Haunted houses can send a chill down one’s spine in any season, but as Oct. 31 draws near, imagination can get the best of people. During three cold evenings, Oct. 24-26, at Spring Valley State Park, fears and superstitions came to life as ghostly vessels sailed the waters and an eerie wagon deposited guests at the door of a house of horrors.
The sun had set by the time the festivities began, so the winding mountain roads leading from Pioche to the park were dark and mysterious. However, visitors to the event were welcomed not by ghouls but by friendly faces and warm food, specifically hot dogs and chili served by Laura Johnson, the wife of one of the park rangers. Spectators looked at the boats and judged costumes, enjoying good family fun.
Next, they boarded the wagon headed to the Cabin of Horrors. A short ride along shadowed, dusty trails brought intrepid visitors to the stone edifice, with clues to the sinister (if only pretended) nature of the house: a clown face marked the entrance, alongside a Kee-Wakw (an ancient Indian creature that was half-elk, half-human) standing on a bed of hot coals. Inside these rooms, visitors could be threatened by a witch, chased by an insane clown or haunted by a ghost in the “white room.”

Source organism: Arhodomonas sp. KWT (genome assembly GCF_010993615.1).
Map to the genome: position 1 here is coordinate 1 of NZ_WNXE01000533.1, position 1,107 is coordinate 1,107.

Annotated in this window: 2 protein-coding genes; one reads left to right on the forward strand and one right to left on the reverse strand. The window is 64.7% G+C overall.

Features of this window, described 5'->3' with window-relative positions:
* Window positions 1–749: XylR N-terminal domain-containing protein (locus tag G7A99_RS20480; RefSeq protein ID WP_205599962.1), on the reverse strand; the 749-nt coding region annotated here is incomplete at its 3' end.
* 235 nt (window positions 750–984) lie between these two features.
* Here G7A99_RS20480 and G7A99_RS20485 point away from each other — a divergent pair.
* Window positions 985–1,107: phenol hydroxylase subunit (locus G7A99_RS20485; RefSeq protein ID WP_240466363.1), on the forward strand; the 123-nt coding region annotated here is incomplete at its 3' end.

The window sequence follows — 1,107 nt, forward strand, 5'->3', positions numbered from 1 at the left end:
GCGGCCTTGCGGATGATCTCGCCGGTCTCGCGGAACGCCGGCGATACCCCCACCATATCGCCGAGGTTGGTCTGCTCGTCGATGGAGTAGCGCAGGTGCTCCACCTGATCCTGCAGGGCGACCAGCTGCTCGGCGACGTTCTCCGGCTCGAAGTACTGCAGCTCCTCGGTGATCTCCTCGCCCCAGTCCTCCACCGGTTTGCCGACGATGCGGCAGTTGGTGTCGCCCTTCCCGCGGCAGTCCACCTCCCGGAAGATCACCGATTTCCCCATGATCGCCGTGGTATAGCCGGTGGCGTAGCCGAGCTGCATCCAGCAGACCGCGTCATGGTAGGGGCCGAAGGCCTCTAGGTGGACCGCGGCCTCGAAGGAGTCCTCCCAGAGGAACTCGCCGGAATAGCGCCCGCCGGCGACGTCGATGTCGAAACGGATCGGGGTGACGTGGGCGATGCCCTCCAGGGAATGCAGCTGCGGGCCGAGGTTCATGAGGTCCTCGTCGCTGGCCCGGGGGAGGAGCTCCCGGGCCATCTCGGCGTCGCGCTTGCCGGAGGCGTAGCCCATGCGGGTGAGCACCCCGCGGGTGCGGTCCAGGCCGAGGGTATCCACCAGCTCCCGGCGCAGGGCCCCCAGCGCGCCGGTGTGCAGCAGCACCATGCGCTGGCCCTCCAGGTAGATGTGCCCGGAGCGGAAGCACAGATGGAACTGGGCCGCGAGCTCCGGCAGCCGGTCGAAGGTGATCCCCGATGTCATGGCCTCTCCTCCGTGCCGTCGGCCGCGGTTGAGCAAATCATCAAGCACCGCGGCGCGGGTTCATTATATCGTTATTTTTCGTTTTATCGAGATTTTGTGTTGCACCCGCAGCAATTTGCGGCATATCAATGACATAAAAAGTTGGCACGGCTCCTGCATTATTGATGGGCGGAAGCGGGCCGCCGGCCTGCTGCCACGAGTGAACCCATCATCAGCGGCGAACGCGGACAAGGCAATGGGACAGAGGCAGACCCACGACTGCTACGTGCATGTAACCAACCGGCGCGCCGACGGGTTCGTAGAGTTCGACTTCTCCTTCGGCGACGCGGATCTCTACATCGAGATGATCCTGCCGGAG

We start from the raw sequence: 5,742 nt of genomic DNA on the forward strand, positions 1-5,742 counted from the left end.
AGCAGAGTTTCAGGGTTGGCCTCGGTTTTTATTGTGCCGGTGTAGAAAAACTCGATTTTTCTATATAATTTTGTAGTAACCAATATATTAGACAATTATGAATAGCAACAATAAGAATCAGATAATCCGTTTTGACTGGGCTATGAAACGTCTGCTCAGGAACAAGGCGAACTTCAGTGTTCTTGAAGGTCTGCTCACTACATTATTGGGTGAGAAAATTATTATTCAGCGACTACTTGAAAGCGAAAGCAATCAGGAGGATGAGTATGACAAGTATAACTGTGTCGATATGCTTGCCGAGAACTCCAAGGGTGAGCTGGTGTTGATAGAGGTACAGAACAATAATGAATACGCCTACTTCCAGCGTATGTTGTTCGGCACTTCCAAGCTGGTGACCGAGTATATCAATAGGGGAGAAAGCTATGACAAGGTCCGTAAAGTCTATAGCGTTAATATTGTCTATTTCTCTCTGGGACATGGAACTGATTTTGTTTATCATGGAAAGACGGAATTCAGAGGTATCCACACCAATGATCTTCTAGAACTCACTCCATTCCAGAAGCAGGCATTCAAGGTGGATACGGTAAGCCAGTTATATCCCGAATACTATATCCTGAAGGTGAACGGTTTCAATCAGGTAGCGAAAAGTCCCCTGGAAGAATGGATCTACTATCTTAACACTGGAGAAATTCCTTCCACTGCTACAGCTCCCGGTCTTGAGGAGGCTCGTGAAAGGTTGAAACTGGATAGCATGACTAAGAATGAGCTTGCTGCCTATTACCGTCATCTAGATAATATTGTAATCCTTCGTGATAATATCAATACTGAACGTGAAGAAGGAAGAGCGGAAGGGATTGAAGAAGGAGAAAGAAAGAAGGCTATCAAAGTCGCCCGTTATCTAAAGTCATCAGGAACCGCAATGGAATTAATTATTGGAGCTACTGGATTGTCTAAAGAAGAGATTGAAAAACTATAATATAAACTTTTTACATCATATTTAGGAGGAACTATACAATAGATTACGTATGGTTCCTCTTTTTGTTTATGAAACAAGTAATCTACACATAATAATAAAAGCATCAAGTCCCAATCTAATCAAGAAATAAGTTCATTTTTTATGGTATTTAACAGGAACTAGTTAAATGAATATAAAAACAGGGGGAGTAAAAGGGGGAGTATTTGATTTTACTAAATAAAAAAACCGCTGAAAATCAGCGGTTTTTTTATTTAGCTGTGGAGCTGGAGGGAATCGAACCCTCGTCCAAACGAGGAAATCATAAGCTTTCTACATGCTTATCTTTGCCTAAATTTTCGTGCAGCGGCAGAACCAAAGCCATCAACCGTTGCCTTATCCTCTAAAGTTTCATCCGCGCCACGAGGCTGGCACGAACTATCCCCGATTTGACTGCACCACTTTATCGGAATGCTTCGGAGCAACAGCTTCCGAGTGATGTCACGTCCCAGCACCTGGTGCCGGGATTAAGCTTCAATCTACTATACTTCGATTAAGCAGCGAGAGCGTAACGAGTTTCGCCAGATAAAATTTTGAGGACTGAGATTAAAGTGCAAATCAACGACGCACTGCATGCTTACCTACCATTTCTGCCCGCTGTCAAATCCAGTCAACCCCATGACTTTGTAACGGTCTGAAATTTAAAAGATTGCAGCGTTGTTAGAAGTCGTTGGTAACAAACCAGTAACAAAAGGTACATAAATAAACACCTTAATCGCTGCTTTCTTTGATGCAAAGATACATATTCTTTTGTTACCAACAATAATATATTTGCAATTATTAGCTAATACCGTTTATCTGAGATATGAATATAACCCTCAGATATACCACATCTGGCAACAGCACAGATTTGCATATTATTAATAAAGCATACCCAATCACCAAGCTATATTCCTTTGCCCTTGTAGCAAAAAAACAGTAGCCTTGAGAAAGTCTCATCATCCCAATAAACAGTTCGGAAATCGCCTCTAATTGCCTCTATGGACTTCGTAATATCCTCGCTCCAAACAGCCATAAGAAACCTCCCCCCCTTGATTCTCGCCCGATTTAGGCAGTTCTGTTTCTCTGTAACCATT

In the end, this writer was too terrified to even enter the stone house. But, it was all for a good cause.
“The money goes towards events like these,” explained park ranger Ben Johnson during an interview the night of the Homestead of Horrors, referring to the funds gathered from participants, “and any donations we receive go towards the fishing jamborees we put on.” Johnson went on to explain that there will be a considerable number of prizes to be won from the fishing this coming year, including thousands of dollars in tuition funding.